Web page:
For this reason, the roadmap should include provisions for internal as much as cross-border reconciliation. Peace means creating a way of life, not only scripting a treaty between two politicians. Both Israeli and Palestinian societies must undergo a process of national reconciliation. Palestinians will have to experience a process of grieving for lost land, home and loved ones. This period should also include a process for granting forgiveness and clemency to collaborators with Israel, allowing them to reenter life as usual.

Too, Israel will have to undergo a process of acknowledging its responsibility and apologizing for the hurt caused Palestinians, while taking responsibility for Palestinian compensation. Israel must accept world condemnation of its occupation of the West Bank and Gaza as the root of evil. Indeed many Jews have warned against the serious detrimental and demoralizing effects of oppressing another nation and subjugating millions of people who simply want their freedom and rights. Such a brutal and long-standing occupation has produced an inhumane environment for Palestinians, with horrifying results.

The most tragic development of the current Intifada is the invention and use of suicide bombing on a horrific scale. Resulting from the Palestinians’ failure to win over the Israelis, suicide bombing is the ultimate expression of despair, promising not freedom but revenge. Naturally such operations of “terror” have added to the arsenal of Zionist propaganda that states that Israel is the only and ultimate victim, aiding further in the repression of Jewish guilt. It is not surprising that Israel’s propaganda machine has managed to link Palestinian suicide bombing to international terror. Suicide bombing and the killing of civilians inside Israel is all that is needed to convince the world that Jews continue to be slaughtered as victims of racial and religious hatred and of the barbarism of “those Arabs.”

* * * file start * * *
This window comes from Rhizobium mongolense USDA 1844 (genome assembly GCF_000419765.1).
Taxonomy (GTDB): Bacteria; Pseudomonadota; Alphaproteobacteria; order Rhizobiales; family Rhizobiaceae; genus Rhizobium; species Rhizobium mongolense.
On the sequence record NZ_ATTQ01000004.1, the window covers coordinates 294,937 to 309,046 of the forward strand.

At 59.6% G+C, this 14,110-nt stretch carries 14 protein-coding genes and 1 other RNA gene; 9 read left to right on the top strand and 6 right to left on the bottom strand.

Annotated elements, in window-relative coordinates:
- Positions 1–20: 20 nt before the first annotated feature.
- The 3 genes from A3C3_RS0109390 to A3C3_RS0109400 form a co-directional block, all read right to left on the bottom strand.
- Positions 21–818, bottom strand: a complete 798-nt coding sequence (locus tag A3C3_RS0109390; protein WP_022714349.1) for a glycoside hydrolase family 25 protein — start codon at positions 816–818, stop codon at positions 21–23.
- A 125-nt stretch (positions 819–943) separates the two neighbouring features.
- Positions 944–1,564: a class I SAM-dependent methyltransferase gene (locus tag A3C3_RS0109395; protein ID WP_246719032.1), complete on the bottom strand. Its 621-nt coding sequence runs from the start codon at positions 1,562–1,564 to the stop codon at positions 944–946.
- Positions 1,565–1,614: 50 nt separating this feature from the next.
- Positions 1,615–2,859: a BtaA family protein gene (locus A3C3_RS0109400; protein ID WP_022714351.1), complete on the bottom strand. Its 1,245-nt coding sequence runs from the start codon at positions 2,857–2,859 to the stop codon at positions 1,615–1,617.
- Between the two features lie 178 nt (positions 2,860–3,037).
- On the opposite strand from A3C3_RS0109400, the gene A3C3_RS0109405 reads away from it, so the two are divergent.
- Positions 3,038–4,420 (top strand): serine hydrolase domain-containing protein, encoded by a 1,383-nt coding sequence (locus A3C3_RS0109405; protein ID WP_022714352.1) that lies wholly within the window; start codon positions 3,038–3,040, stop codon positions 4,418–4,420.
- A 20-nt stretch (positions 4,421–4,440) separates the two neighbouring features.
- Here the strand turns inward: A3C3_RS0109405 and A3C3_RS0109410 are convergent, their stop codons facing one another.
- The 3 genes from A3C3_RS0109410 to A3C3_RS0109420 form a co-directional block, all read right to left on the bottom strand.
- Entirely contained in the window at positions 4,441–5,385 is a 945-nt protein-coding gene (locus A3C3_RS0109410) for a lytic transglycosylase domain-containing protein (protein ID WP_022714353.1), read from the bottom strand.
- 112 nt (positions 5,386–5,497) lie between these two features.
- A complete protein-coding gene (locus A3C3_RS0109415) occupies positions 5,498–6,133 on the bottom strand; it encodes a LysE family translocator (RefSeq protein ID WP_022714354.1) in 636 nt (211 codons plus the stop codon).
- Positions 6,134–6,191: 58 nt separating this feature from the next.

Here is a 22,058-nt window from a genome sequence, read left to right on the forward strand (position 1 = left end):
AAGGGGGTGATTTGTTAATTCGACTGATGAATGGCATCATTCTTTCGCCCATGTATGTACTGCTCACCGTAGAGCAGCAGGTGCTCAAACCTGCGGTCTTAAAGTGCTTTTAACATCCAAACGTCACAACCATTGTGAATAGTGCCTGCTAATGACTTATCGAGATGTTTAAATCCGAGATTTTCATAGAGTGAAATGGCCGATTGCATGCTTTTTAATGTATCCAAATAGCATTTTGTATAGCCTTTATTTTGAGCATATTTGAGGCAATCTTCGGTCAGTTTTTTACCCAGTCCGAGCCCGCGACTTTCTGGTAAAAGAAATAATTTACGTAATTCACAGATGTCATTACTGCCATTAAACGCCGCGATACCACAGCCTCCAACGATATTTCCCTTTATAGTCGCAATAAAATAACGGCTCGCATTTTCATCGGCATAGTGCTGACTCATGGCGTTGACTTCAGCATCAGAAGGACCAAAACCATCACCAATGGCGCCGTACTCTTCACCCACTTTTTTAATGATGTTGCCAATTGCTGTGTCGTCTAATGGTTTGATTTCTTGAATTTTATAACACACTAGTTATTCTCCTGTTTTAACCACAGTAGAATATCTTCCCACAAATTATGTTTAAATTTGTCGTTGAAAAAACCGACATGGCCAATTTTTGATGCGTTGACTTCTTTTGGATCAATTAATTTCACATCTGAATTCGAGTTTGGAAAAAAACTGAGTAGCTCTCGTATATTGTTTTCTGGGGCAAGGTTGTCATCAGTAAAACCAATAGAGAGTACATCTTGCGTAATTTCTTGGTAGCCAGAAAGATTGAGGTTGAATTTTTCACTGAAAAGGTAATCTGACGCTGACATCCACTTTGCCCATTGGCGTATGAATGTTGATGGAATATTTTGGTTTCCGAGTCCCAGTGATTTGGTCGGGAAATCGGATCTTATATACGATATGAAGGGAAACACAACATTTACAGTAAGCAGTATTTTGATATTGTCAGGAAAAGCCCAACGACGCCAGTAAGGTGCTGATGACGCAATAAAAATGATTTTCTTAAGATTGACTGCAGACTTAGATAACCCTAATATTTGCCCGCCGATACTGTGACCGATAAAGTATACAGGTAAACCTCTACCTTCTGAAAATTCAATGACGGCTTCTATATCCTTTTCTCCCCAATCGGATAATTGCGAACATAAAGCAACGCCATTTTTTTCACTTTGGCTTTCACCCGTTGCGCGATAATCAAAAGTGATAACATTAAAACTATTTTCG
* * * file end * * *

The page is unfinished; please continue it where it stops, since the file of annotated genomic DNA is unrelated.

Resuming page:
As part of any peace agreement, Palestinians must accept that murdering innocent children and women in buses and restaurants in Tel Aviv and Jerusalem is a crime, one that should be made prosecutable by law. While suicide bombing is understandably a brutal form of revenge for the inhumane condition of occupation, this should not justify terror. It is tragic that suicide bombing of civilians has undermined Islam’s message and the Palestinian demand for freedom.

If peace is a way of life then resistance through peaceful means should be the Palestinian method of struggle for liberation. A peaceful resistance would liberate not only Palestine and Palestinians, but also Israel and Israelis. Peaceful resistance will allow Israelis the chance to look inward, release their repressed guilt and accept responsibility. Violence will only force them to look outside for an enemy. And when Israelis apologize for the crimes committed against Palestinians, it will help both.

For the Palestinians, this will be their opportunity to feel dignified by responding with the honorable, “Yes, we accept your apology and we accept you.” On the other hand, apology will help Israelis to feel whole, rehabilitating their injured selves from their grief and loss and repressed guilt.

Dr. Eyad El-Sarraj is Human rights activist & Chairman of the board of Gaza Community Mental Health Programme.